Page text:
Ruby Meadowhawk

Sympetrum rubicundulum (Say, 1840)

(sym•PET•rum RU•bee•CUN•dyoo•lum)

My Latin dictionary suggests flushy, rufescent, and reddish.

 

 

Quick Identification Tips

  • Black triangles on sides of abdomen
  • Larger than White-faced or Cherry-faced (Great Plains only)
  • Thorax less red, often a smooth and gray look to it.
  • Ruby Meadowhawks in the prairie regions of the state, often have extensive wing coloration, so much so that they are often confused with Band-winged Meadowhawks.

 

One of the troublesome three, or what I like to call the obtrusum complex. In Minnesota, this threesome is comprised of Sympetrum obtrusum, Sympetrum rubicundulum, and Sympetrum internum. It is this knot of closely related look alikes that gives meadowhawks a bad name, at least by those who demand to identify every last thing down to species. In the northeast, matters get worse by the addition of Sympetrum janeae. Luckily it’s not as impossible to sort through these particular dragonflies; a little practice and some patience will get you through the worst of it.

 

 

Description

Ruby Meadowhawks are distinguished by their larger size, their preference for more open prairie, and its more stately carriage when perching.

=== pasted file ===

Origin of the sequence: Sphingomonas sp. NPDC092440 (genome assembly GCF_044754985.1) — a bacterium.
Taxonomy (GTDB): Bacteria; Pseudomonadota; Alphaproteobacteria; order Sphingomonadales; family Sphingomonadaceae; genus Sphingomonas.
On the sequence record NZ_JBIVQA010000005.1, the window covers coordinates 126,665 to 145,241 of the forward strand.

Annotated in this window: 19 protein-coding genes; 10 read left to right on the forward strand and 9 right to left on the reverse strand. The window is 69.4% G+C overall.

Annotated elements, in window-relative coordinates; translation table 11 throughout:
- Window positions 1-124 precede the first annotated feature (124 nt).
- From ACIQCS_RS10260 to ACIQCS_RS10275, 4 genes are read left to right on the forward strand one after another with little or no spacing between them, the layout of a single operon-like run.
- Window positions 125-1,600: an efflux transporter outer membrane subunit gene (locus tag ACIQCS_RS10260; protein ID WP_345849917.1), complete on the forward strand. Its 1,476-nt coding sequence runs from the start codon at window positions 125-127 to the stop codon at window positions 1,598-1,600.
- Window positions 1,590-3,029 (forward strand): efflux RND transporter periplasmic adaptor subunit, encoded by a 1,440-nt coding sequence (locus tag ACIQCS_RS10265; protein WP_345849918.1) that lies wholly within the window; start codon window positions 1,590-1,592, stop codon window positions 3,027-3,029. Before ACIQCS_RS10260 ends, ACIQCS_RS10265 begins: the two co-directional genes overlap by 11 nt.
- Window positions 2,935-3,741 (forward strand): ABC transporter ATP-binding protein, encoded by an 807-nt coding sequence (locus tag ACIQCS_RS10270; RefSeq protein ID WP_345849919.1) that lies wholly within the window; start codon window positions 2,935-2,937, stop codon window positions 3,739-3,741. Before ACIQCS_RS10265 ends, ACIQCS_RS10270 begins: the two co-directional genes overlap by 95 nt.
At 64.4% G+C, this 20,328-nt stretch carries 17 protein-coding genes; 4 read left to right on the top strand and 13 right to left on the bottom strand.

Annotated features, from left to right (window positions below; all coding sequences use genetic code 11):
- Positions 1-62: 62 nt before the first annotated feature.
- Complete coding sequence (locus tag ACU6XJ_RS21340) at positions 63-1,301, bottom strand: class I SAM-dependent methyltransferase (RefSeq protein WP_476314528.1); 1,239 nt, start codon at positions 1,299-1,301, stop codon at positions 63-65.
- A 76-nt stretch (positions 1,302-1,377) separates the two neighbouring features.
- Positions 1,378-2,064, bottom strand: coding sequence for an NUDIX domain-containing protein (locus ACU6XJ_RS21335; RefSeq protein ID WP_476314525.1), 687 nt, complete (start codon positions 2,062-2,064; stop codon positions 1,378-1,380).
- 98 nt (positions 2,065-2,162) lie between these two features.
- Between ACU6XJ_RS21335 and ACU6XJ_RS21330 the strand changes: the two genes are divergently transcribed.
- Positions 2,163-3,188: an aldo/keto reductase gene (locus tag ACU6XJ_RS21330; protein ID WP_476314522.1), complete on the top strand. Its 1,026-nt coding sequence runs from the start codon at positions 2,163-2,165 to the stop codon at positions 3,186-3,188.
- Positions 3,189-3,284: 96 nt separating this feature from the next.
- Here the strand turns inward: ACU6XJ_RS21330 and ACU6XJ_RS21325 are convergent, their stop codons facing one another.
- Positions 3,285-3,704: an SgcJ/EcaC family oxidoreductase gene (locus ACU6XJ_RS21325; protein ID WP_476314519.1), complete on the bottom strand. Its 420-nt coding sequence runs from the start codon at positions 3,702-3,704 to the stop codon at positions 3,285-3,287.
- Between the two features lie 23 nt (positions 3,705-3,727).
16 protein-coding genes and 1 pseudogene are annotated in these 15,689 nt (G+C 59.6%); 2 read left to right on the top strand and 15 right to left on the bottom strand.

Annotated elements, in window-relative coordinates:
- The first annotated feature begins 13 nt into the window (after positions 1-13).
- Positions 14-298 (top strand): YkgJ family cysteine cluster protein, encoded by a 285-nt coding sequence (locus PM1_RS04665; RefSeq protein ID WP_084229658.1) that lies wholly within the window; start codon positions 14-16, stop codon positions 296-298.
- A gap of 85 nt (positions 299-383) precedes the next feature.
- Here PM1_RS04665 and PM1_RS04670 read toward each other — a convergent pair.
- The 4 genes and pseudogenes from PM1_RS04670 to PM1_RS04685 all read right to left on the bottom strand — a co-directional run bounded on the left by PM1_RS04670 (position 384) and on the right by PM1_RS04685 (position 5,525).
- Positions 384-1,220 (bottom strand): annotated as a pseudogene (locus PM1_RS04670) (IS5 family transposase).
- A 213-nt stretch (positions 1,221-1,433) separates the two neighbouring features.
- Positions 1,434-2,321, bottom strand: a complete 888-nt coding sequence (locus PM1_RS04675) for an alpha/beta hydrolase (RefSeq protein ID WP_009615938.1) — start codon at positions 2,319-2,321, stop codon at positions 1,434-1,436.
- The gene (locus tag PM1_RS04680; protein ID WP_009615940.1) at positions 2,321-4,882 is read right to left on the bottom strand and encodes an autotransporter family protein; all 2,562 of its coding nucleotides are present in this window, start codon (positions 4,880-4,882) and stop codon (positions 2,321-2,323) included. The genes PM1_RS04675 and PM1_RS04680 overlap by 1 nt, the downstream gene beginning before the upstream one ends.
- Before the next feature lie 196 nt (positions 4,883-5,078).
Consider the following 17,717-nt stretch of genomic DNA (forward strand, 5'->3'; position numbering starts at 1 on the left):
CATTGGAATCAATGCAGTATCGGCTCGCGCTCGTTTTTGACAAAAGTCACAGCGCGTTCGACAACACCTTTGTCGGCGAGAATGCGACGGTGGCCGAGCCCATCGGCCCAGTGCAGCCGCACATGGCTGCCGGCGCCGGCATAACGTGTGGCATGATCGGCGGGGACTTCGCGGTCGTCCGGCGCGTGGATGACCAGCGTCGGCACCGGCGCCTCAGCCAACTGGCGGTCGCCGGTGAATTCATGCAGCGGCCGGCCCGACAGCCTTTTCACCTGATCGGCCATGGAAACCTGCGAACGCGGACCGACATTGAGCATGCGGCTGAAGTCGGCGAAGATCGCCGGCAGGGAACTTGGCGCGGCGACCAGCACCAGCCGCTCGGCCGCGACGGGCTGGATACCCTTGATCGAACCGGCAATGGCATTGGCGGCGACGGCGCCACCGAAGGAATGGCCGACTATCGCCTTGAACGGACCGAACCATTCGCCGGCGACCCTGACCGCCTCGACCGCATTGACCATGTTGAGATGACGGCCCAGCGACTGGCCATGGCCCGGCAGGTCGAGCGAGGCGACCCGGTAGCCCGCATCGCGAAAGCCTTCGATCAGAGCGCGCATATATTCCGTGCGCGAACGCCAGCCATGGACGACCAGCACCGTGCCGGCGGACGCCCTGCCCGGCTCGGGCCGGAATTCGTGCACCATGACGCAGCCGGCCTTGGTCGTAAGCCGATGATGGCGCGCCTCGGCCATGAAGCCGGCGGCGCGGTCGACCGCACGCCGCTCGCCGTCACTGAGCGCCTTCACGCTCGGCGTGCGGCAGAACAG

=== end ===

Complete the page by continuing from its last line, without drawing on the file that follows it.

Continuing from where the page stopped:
Similar Species

Ruby Meadowhawks are closely related to Cherry-faced Meadowhawks and Whitefaced Meadowhawks. Close observation of hamules and vulvar lamina is the one sure way to differentiate these species, though these three species are distinct enough to be separated in the field with experience, contrary to suggestions made in many guide books. So don't despair.

 

Ruby Meadowhawks that have extensive wing coloration can be confused with Band-winged Meadowhawks.

 

Minnesota Status

A transitional species. Fairly common in the southern 2/3 of the state. The northernmost county in which I have observed this species is Wilkin County. There are records for counties further north, but it becomes increasingly rare.

 

The western variant of this species, larger and with extensive wing coloration, predominates in Minnesota, especially in the prairie regions.

 

Natural History

 

Journal Notes

 

Hind wing: 27 – 29.5mm Total Length: 36 – 39mm (n=8)